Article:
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GlobalFoundries Rumored To Be For Sale

Matthias Rietschel
Flags fly at a GlobalFoundries location in Dresden, Germany in 2009. Some are speculating that the Abu-Dhabi controlled company may be for sale; the company took over IBM's plants in Essex Junction and East Fishkill, New York, earlier this year.

Earlier this year, the chipmaker GlobalFoundries took over the former IBM plant in Essex Junction. Now there’s talk that GlobalFoundries itself might be sold.

It was sparked by a Bloomberg Business article citing unnamed sources who say there have already been preliminary talks with prospective buyers.

Industry analyst Jim McGregor, who heads TIRIAS Research, believes the rumors are credible. He says there are several good reasons why GlobalFoundries might be sold by the Abu Dhabi-controlled company that owns it.

McGregor says the emirate may be looking for cash to offset lost revenue due to low oil prices.

There may also be the sense that it is not getting the return it needs on its investment in GlobalFoundries.

“You have to look at the business perspective of it. GlobalFoundries has had its ups and downs, according to not only business cycles but some customer wins and losses,”  McGregor says.

He says there’s also been little progress on Abu Dhabi’s long term goal of relocating GlobalFoundries manufacturing operation to the Middle East.

“That’s obviously a challenge in terms of infrastructure and everything else, but I think they’ve also seen that its going to be a challenge in getting the technology transfer approved by the U.S. and European governments,” he notes.

When GlobalFoundries took over the IBM plants, called Fabs, in Essex Junction and East Fishkill, New York, McGregor predicted they could be shut down. He still believes that’s possible.

"I think they've ... seen that its going to be a challenge in getting the technology transfer approved by the U.S. and European governments." - Jim McGregor, TIRIAS Research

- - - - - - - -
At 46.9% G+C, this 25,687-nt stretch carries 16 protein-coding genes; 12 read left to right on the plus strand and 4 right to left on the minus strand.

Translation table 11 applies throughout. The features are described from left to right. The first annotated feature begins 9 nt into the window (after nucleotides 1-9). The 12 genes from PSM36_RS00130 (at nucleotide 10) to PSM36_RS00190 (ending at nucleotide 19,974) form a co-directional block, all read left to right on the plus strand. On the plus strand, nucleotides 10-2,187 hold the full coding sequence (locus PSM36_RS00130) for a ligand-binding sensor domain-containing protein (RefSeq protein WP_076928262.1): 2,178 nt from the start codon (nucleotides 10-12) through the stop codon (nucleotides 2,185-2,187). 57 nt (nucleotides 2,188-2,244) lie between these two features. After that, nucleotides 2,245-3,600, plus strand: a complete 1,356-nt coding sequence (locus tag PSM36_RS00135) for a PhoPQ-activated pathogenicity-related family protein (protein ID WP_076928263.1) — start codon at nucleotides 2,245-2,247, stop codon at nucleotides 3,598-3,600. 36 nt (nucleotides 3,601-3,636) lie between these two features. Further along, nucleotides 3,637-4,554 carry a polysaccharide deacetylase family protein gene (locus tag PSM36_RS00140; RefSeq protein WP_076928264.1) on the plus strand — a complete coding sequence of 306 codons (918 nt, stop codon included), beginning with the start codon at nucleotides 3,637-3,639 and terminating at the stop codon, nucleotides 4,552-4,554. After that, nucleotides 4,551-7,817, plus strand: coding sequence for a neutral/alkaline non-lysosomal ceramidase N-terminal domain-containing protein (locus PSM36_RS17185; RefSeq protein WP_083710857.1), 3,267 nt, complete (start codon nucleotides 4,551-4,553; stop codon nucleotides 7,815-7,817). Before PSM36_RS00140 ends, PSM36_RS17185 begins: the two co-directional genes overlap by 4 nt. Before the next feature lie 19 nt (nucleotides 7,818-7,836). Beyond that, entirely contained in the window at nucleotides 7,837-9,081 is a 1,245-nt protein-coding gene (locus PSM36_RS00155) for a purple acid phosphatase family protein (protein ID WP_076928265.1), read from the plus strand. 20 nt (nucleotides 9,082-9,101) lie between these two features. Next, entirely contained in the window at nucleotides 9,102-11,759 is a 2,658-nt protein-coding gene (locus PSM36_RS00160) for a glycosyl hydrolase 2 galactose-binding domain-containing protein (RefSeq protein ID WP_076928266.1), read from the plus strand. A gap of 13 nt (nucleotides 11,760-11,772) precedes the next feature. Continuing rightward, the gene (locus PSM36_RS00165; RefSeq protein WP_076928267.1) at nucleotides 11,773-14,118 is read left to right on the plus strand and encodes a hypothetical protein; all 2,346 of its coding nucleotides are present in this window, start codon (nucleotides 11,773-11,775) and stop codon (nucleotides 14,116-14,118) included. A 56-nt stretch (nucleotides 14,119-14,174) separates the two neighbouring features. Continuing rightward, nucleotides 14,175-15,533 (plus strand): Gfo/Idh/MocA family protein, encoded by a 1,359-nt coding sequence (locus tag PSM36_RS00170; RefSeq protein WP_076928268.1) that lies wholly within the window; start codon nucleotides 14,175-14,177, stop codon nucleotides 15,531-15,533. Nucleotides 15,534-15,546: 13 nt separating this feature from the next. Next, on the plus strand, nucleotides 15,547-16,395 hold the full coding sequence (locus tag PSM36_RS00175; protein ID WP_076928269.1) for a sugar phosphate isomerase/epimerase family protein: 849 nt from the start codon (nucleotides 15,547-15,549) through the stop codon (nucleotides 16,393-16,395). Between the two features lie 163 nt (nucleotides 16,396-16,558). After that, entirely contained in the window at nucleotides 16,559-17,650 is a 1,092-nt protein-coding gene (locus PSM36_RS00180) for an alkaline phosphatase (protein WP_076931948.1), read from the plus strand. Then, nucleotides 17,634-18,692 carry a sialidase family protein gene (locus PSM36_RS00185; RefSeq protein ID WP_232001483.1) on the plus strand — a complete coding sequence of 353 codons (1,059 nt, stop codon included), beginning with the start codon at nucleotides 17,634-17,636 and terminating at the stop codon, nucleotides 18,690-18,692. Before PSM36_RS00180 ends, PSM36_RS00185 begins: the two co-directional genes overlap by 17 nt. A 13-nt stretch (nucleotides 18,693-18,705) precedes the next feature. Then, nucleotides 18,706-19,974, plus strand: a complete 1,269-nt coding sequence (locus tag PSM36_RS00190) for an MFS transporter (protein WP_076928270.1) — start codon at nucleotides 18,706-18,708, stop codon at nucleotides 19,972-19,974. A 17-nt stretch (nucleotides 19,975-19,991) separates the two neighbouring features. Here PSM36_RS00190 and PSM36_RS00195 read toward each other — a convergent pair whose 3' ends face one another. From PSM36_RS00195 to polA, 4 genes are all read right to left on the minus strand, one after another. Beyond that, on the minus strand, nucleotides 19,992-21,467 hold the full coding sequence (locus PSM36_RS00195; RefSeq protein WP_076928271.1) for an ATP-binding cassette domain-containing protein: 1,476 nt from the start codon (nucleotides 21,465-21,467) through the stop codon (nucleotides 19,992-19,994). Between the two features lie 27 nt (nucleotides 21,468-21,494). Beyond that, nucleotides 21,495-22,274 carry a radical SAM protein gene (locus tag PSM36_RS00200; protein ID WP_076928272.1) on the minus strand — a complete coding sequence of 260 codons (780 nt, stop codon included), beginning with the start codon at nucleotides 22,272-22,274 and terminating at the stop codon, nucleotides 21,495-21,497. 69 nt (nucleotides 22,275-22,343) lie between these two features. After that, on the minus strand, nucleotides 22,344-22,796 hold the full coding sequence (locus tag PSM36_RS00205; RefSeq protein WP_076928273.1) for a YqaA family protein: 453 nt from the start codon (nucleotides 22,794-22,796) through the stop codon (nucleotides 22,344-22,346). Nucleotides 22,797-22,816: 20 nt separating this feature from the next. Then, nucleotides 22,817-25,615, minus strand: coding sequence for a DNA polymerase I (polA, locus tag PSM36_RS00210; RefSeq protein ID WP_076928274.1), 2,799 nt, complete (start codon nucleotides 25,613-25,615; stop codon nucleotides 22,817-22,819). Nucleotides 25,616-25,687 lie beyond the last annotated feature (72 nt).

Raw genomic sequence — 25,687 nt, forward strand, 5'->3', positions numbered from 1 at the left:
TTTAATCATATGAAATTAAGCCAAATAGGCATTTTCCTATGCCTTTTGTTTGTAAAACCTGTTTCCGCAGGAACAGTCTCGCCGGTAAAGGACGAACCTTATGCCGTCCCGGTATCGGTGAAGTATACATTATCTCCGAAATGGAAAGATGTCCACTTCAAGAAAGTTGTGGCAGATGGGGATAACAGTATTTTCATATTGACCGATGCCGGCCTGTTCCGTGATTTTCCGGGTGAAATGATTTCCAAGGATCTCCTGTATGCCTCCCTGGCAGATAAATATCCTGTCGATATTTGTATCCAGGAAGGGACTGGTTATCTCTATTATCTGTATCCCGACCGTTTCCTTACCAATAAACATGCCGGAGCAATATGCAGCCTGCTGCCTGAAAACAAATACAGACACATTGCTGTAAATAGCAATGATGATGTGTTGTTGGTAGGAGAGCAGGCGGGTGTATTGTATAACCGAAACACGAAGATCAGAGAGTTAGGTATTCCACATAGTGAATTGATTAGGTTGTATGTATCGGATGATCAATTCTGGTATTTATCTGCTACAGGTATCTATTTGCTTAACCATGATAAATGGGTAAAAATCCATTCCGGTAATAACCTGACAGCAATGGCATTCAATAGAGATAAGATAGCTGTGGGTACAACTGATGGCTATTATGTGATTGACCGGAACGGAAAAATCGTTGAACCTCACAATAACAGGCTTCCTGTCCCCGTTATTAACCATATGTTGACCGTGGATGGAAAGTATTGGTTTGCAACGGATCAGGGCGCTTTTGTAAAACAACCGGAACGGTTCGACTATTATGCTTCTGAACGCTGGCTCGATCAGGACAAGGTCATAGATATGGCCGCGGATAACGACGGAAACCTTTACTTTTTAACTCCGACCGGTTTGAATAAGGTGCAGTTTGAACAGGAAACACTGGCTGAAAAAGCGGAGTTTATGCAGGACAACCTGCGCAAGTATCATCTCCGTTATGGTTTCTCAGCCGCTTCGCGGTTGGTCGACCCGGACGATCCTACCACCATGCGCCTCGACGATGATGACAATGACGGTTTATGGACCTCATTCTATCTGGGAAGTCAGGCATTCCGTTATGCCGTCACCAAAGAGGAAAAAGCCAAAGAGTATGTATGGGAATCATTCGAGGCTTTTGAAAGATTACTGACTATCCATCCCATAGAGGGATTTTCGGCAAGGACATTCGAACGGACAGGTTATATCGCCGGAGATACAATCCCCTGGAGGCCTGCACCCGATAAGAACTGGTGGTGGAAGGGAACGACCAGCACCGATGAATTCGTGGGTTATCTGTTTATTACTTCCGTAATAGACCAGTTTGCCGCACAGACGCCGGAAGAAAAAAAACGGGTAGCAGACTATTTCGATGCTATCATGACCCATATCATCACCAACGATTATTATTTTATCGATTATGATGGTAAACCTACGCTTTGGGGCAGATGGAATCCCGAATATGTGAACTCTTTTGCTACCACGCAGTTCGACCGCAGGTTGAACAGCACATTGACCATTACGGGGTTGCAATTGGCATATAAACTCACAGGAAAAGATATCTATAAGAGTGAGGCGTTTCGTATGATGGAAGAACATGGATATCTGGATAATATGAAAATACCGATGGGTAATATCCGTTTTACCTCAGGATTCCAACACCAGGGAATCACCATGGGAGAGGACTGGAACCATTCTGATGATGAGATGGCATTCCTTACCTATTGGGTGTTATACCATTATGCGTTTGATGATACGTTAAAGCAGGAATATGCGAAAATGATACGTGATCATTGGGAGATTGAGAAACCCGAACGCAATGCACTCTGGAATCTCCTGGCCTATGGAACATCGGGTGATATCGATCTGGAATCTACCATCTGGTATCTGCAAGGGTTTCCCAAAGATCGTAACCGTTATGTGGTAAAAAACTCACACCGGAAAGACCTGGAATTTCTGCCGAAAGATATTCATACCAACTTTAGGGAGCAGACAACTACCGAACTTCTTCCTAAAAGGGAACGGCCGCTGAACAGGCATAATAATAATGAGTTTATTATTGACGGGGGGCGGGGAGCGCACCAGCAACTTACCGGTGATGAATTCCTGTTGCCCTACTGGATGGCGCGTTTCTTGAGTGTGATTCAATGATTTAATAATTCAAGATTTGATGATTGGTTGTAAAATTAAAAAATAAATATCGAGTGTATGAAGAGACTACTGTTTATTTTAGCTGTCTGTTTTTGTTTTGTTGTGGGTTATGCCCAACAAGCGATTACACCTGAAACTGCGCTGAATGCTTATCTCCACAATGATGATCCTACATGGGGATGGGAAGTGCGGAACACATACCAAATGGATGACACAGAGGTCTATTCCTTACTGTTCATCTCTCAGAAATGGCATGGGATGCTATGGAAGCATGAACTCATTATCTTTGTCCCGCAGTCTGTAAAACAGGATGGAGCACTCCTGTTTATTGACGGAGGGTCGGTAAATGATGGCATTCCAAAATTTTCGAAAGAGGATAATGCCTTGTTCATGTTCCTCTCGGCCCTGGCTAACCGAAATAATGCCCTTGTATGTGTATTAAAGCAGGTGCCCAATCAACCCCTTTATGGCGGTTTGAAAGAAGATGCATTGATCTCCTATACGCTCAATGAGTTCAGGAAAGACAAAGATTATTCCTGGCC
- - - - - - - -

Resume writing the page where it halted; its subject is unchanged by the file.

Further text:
“There’s definitely concern about it. I would be more concerned about it if it doesn’t sell,” he says. “If it doesn’t sell and the management decides to cut back in areas, that might be an area to cut back in. Vermont is on the lower end of the technology curve. With that said, I’m told by GlobalFoundries that that Fab is doing very well.”

McGregor says within the industry there’s a very short list of companies in a position to purchase GlobalFoundries. They include Samsung and the Taiwanese company TSMC, which is the largest semiconductor manufacturer in the world.

Not everyone agrees that GlobalFoundries is seriously on the market, however.

“There’s a tremendous amount of investment that’s been made in the company," says Roger Kay, who heads Endpoint Technology Associates, which advises large technology firms. "There are these long term commitments. It would be surprising to me if they changed course suddenly, dramatically like this. My sense is that GlobalFoundries is basically hitting its stride now."

"It would be surprising to me if they changed course suddenly, dramatically like this. My sense is that GlobalFoundries is basically hitting its stride now." - Roger Kay, Endpoint Technology Associates

Kay says Abu Dhabi has considerable financial reserves and that the emirate is banking on oil prices going back up.

Nor does Kay believe there’s anyone in the market to acquire GlobalFoundries.  

“It’s not like folks are out shopping for expensive factories right now, so it’s hard for me to imagine who the buyers might be,” he says.

Kay believes the Essex Junction plant will remain important to GlobalFoundries, and the company will likely invest in it.

“Assuming that GlobalFoundries keeps it, and I don’t see any reason why it wouldn’t, it has to update it. It has to put in newer equipment and bring in newer processes and I suspect it will at some point,” Kay says.

GlobalFoundries has repeatedly said the Essex Junction plant is important to the company and it recently announced a $55 million investment there.

Steve has been with VPR since 1994, first serving as host of VPR’s public affairs program and then as a reporter, based in Central Vermont. Many VPR listeners recognize Steve for his special reports from Iran, providing a glimpse of this country that is usually hidden from the rest of the world. Prior to working with VPR, Steve served as program director for WNCS for 17 years, and also worked as news director for WCVR in Randolph. A graduate of Northern Arizona University, Steve also worked for stations in Phoenix and Tucson before moving to Vermont in 1972. Steve has been honored multiple times with national and regional Edward R. Murrow Awards for his VPR reporting, including a 2011 win for best documentary for his report, Afghanistan's Other War.
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